Gauteng Community Safety MEC Sizakele Nkosi-Malobane on Tuessday reassured the public that student l.
Police used rubber bullets and pepper spray to disperse an angry group of more than 300 protesting commuters at Peacetown in Ladysmith, northern KwaZulu-Natal.
The commuters were fuming after taxi operators blocked the entrance of the Brake Throw Investment (BTI) bus company depot in a bid to stop buses transporting locals yesterday.
A group of disgruntled taxi operators were allegedly aggrieved over the low bus fare.
Taxi operators complained that buses charged R6,50 in the morning and dropped the fare to R5,50 during the day while taxis charged R8.
Klipriver Taxi Association chairman, Bhekuyise Masondo, said their members are "sick and tired" of losing out to bus companies.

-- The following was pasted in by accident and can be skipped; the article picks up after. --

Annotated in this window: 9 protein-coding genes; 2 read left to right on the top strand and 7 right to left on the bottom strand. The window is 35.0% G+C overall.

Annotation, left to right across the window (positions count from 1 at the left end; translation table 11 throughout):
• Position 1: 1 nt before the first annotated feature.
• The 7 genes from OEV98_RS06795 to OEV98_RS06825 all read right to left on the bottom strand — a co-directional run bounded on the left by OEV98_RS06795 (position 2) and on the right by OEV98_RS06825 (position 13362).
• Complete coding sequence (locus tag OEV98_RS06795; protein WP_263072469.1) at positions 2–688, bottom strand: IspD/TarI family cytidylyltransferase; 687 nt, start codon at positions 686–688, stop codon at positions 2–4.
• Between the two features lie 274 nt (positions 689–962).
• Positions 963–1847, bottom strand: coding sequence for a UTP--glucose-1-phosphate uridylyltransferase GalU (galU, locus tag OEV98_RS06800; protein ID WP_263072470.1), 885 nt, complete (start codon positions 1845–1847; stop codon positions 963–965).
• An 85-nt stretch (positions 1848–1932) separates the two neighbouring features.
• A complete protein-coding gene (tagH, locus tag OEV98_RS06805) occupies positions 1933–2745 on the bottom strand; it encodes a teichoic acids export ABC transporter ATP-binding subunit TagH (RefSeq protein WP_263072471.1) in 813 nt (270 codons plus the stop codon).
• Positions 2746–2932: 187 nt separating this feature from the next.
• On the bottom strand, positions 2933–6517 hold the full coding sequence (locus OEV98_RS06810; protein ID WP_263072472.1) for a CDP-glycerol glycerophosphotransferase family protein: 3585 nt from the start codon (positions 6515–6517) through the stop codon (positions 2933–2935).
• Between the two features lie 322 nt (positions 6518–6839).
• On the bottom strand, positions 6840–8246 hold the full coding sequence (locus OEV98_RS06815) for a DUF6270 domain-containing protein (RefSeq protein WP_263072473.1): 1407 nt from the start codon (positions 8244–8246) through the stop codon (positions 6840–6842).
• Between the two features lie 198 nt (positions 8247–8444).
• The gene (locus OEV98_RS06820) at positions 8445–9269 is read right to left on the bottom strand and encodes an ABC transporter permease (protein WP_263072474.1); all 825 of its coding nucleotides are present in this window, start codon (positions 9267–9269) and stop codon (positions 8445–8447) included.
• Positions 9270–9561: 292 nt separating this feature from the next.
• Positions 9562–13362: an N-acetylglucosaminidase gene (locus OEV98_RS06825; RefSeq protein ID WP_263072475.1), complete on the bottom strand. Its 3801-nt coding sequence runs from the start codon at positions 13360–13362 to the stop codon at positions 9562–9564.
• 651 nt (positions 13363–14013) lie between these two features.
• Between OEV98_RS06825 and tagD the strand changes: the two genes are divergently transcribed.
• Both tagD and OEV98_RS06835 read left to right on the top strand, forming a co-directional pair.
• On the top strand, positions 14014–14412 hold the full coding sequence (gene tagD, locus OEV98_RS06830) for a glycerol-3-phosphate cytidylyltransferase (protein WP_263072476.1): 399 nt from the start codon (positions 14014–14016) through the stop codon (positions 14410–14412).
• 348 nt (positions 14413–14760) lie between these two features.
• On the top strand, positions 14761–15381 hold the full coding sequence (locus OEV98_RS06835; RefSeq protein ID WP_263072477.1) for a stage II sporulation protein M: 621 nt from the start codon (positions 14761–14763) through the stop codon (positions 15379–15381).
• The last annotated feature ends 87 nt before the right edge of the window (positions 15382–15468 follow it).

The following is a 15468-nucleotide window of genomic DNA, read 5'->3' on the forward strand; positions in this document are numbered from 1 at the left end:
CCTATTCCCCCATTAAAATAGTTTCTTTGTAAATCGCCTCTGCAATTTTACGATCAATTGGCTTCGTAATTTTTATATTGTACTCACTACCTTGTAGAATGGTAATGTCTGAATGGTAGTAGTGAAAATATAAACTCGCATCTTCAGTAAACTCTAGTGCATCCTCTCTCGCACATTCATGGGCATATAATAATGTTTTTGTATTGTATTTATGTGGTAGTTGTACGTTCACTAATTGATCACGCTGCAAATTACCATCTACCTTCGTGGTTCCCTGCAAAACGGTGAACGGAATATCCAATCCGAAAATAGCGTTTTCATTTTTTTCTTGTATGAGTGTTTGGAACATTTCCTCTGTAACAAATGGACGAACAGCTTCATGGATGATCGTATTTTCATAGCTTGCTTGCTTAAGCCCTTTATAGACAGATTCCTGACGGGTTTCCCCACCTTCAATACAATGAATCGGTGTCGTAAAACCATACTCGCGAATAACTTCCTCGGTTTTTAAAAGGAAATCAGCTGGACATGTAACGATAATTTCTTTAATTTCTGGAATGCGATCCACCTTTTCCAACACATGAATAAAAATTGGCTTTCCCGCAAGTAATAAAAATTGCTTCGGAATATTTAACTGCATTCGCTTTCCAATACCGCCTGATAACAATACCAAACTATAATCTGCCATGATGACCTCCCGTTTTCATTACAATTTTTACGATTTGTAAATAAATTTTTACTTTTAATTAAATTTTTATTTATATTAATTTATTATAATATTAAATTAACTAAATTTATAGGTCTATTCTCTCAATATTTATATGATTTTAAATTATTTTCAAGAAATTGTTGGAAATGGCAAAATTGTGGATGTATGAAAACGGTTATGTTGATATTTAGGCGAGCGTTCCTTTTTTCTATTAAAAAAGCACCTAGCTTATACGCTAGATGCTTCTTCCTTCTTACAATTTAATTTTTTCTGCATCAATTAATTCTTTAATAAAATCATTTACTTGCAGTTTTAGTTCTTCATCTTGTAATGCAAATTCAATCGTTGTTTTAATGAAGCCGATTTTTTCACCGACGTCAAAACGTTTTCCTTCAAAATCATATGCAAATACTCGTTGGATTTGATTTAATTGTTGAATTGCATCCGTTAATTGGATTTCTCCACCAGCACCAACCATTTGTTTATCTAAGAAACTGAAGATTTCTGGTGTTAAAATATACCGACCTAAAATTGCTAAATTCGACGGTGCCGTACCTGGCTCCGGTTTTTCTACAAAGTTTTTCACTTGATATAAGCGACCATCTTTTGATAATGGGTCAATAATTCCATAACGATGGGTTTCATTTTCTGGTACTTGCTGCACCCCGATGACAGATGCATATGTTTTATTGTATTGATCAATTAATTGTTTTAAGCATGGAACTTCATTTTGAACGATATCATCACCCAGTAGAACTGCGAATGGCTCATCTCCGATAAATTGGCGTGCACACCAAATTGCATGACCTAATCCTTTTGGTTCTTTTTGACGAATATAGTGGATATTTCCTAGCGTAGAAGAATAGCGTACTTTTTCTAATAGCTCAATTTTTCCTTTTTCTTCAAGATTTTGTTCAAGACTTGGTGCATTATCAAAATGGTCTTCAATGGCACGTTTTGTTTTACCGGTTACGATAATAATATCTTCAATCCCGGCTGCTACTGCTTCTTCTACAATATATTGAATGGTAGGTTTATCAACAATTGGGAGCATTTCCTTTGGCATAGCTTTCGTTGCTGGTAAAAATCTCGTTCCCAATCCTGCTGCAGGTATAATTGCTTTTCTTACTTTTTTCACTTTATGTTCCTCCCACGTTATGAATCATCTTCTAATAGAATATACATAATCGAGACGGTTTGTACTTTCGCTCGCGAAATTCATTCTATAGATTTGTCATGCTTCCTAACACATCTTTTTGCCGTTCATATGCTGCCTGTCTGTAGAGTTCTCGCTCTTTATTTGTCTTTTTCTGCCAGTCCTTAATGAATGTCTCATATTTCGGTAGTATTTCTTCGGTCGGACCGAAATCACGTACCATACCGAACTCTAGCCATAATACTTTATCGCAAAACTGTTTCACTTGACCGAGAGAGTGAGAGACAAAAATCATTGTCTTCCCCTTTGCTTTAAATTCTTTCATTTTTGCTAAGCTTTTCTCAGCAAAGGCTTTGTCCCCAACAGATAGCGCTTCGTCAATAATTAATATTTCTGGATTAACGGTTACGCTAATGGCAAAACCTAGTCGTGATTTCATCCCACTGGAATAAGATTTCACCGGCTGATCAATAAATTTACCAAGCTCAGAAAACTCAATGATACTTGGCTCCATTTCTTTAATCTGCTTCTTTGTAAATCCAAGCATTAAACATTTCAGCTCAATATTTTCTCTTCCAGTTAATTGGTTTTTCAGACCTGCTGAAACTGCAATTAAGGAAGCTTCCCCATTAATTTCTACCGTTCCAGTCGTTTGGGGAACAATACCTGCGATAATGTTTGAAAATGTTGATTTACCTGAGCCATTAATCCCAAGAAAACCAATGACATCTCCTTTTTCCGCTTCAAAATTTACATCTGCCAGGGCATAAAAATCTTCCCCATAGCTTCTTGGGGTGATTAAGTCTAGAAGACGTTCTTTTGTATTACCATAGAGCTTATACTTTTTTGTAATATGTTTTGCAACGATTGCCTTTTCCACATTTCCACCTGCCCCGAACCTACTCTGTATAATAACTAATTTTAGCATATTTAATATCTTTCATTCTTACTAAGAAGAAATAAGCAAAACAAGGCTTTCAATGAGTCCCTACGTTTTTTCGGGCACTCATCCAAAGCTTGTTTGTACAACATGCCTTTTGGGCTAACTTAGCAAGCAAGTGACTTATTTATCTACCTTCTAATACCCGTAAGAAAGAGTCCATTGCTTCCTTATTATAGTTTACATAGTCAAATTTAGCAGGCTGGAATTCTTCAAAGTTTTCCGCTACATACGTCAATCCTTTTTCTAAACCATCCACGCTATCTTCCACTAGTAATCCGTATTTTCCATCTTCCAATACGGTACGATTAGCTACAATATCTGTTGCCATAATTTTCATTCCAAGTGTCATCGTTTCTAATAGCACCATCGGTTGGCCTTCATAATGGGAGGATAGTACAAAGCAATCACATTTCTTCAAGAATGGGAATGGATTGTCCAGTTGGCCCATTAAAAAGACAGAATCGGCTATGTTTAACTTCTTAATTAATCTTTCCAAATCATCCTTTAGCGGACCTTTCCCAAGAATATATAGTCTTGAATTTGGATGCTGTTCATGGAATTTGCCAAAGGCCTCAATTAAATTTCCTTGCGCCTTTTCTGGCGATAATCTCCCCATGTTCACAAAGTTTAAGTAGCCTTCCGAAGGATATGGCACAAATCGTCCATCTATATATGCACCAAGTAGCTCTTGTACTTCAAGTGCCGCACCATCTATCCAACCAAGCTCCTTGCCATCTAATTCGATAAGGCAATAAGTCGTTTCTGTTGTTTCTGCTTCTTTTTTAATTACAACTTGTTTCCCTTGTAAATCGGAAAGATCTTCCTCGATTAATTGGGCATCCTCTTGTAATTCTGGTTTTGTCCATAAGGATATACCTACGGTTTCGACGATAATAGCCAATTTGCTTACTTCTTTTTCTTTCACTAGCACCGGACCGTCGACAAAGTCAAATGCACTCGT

"Buses are trying to compete with the taxis while our fare is standard. We have been raising our concerns with the bus company for a long time but they won't listen," Masondo said.
Commuter Xolani Shabalala said the taxi owners' actions had inconvenienced them but what the police did was not necessary.
"There was no need to shoot at us. People were worried that they might lose their jobs," he said.
Police captain Charmaine Struwig said the taxi and bus company leaders met yesterday and opted for an amicable resolution. The taxis moved from the depot entrance and allowed buses to continue operating.
"But commuters did not want to accept the fact that they were inconvenienced going to work.
"The enraged commuters threw stones at the police and they were left with no option but to retaliate with rubber bullets," Struwig said.
Police will maintain a strong presence in the area for the next few days.